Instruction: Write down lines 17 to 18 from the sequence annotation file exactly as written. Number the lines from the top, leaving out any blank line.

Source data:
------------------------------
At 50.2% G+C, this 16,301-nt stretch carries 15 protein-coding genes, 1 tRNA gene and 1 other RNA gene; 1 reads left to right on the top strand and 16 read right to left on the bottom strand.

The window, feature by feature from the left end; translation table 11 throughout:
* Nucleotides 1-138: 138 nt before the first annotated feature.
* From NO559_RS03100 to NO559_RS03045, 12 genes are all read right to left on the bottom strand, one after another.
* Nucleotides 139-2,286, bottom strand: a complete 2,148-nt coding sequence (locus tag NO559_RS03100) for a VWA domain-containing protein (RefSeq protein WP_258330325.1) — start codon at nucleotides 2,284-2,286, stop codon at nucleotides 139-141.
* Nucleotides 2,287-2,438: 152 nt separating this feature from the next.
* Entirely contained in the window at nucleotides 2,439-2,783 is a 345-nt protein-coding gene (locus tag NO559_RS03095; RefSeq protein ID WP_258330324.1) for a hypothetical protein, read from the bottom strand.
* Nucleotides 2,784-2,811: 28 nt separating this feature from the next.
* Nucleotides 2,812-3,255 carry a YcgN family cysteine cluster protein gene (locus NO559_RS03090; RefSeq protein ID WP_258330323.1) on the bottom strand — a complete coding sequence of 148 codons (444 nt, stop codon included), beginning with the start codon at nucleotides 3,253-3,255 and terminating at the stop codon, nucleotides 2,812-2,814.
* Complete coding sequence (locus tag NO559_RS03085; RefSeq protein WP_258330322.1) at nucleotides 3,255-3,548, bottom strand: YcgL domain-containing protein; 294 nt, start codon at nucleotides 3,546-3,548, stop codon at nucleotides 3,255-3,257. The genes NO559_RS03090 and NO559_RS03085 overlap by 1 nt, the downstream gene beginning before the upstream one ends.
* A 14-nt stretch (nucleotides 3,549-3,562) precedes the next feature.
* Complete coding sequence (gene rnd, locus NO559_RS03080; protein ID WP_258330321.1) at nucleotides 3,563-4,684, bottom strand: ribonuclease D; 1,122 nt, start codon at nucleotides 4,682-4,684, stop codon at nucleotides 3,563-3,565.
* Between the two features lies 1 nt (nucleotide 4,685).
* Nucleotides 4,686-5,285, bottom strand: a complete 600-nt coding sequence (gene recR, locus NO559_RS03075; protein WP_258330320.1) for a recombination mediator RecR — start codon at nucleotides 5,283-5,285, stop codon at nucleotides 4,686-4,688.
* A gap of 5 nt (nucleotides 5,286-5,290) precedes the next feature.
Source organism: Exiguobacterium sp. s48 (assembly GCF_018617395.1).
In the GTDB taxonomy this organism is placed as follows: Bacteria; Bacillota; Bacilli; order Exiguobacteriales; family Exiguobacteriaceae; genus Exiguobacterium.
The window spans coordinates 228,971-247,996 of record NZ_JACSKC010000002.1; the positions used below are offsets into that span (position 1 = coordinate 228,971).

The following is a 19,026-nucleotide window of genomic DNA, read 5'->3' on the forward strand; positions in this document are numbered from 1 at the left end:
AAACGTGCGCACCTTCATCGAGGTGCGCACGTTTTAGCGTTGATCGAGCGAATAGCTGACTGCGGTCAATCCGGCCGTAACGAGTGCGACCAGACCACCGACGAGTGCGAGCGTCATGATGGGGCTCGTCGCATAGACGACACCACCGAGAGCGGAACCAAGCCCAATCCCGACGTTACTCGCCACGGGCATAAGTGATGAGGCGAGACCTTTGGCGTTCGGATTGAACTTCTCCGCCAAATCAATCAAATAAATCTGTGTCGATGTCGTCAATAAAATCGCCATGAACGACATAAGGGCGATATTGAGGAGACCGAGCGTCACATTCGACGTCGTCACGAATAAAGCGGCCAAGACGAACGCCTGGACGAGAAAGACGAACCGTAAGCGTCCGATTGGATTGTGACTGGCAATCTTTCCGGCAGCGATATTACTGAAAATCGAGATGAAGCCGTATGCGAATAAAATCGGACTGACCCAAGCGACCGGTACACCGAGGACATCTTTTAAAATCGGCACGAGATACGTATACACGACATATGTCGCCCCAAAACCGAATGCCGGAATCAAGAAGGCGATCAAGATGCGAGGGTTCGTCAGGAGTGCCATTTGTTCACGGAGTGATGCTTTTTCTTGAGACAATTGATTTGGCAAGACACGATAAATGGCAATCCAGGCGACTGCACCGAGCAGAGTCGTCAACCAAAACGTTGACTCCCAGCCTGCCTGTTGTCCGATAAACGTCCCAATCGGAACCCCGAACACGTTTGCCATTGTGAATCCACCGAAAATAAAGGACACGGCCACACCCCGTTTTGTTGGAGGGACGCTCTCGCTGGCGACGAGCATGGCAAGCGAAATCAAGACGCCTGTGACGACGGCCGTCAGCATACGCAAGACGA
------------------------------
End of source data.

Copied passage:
In the GTDB taxonomy this organism is placed as follows: Bacteria; Bacillota; Bacilli; order Exiguobacteriales; family Exiguobacteriaceae; genus Exiguobacterium.
The window spans coordinates 228,971-247,996 of record NZ_JACSKC010000002.1; the positions used below are offsets into that span (position 1 = coordinate 228,971).